For many people on a journey to sobriety, the road is rarely straight and never smooth; in fact, believing so often leads to relapse and further troubles. Preparing yourself mentally not only for rehab, but what comes next is paramount to assuring your long-lasting recovery and sober lifestyle.
One common trait among people who continuously relapse is not recognizing how their actions can lead to relapse- directly or indirectly. Sometimes we act without thought or without fully considering the consequences. It’s part of a superman complex: despite all the things we have lived through and experienced, we continue to believe ourselves above the ramifications of our actions.
To help you stay on the sober path, here’s a list of 5 things you do that sabotage your sobriety.
#1: Holding On To the Past
Pain and unaddressed wounds from the past certainly plays a large role in addiction and the healing process, which is why including therapy and counselling is a determining factor of success. If you don’t address the feelings you have been self-medicating for, relapse is just around the corner.
But there’s more to it- have you wondered why your counsellors urged you to evaluate your family and friend circles? Why they said you should stop frequenting your old haunts? It’s more than avoiding your former dealer: memories and mental associations with certain people, places, or events can be just as triggering as being presented with drugs or alcohol. While it may be understandably hard to sever these ties, don’t sabotage your chance at a brighter, happier future by clinging to memories.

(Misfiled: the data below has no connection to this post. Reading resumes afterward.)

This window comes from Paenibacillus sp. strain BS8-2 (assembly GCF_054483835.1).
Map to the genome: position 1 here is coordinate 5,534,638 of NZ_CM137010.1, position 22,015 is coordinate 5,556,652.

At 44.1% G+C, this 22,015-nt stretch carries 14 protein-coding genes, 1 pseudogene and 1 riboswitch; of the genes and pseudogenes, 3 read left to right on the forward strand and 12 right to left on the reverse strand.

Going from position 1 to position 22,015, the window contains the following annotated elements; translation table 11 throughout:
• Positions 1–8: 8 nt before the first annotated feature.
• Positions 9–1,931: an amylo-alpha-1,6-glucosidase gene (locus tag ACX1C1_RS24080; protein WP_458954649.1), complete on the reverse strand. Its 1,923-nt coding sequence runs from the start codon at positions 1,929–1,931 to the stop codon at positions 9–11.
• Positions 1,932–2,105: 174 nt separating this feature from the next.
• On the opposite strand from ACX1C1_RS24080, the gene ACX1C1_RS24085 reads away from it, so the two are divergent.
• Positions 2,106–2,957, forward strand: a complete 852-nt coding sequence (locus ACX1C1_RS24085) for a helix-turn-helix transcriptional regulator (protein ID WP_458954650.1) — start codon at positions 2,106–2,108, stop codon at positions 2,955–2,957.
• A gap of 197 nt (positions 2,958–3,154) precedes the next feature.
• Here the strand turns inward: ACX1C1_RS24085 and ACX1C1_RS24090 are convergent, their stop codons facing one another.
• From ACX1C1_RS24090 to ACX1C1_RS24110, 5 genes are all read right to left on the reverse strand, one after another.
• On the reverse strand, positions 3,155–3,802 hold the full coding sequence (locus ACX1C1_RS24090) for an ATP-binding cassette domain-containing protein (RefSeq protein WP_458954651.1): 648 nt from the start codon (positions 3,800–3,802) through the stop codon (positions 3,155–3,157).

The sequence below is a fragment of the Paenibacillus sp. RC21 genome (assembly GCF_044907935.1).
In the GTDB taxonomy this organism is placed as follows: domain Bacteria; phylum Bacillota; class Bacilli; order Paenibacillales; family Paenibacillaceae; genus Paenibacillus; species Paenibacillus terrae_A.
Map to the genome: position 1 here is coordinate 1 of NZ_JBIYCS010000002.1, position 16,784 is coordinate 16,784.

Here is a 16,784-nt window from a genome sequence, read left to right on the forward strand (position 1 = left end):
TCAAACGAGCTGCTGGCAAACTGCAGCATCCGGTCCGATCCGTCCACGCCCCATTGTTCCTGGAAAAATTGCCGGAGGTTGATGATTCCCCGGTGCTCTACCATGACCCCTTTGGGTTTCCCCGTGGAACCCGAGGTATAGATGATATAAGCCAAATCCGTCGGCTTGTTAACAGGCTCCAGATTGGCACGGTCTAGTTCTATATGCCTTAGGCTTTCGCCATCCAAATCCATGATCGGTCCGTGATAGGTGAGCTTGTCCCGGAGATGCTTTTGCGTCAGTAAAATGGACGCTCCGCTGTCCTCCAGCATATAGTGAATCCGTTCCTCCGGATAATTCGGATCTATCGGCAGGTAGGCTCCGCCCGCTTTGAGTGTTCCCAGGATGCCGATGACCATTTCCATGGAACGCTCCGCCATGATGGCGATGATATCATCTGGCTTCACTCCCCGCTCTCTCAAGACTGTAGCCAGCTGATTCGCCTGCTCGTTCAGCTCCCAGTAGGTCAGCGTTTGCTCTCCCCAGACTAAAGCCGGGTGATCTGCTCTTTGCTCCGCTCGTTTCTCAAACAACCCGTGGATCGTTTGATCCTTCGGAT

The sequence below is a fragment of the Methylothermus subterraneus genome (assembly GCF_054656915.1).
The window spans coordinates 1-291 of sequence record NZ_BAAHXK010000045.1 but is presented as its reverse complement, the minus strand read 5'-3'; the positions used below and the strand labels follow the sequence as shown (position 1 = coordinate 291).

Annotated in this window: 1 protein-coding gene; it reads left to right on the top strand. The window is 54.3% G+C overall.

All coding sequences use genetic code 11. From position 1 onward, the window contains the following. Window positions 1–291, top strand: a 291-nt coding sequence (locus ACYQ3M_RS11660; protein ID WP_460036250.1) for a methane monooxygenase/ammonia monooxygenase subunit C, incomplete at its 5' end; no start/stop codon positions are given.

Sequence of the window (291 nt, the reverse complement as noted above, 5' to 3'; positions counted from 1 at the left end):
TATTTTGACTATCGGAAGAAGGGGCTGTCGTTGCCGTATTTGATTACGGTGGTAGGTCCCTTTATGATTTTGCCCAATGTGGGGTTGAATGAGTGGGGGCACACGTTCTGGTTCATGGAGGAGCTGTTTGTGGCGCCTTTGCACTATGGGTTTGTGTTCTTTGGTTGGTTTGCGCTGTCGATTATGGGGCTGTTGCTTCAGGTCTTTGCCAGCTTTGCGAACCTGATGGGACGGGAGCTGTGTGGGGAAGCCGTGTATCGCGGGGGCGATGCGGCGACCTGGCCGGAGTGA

#2: Not Following Your Aftercare Plan
So while you were in rehab you faithfully attended all of your group and private sessions. You took in all the teaching you learned and even sat with your case manager toward the end of your program to figure out a detailed aftercare plan to keep you on the sober path during those first shaky months of sobriety outside of a controlled environment.
But then you were released and things fell apart so quickly- like a child on a slide, you found yourself hopeless to stop yourself from relapsing. What happened?
Well, it all goes back to that aftercare plan. When we don’t take the initiative to continue caring for ourselves after rehab, the chances of relapse are higher than ever before. Addiction is a chronic disease, just like cancer; and, much like with cancer, we must remain constantly vigilant to the threat of relapse. Cancer patients do so by continuing to get regularly screened for new signs of the disease; people in recovery for substance abuse disorders do so by adhering to their aftercare programs. Neglecting to continue attending therapy or support group meetings can loss motivation, disconnection, and ultimately, relapse. Don’t interfere with your own progress.
#3: Not Properly Treating Mental Illness
This is much like not following your aftercare plan, as if you continue to allow any potential mental disorders to go unchecked, the likelihood of relapse increases exponentially. Undiagnosed and untreated mental disorders are a leading cause of substance abuse, as people suffering the effects often seek means of self-medication for relief. If one elects to continue neglecting medical and psychological treatment, one will only end up back at the beginning: suffering silently and desperate for something to ease the pain.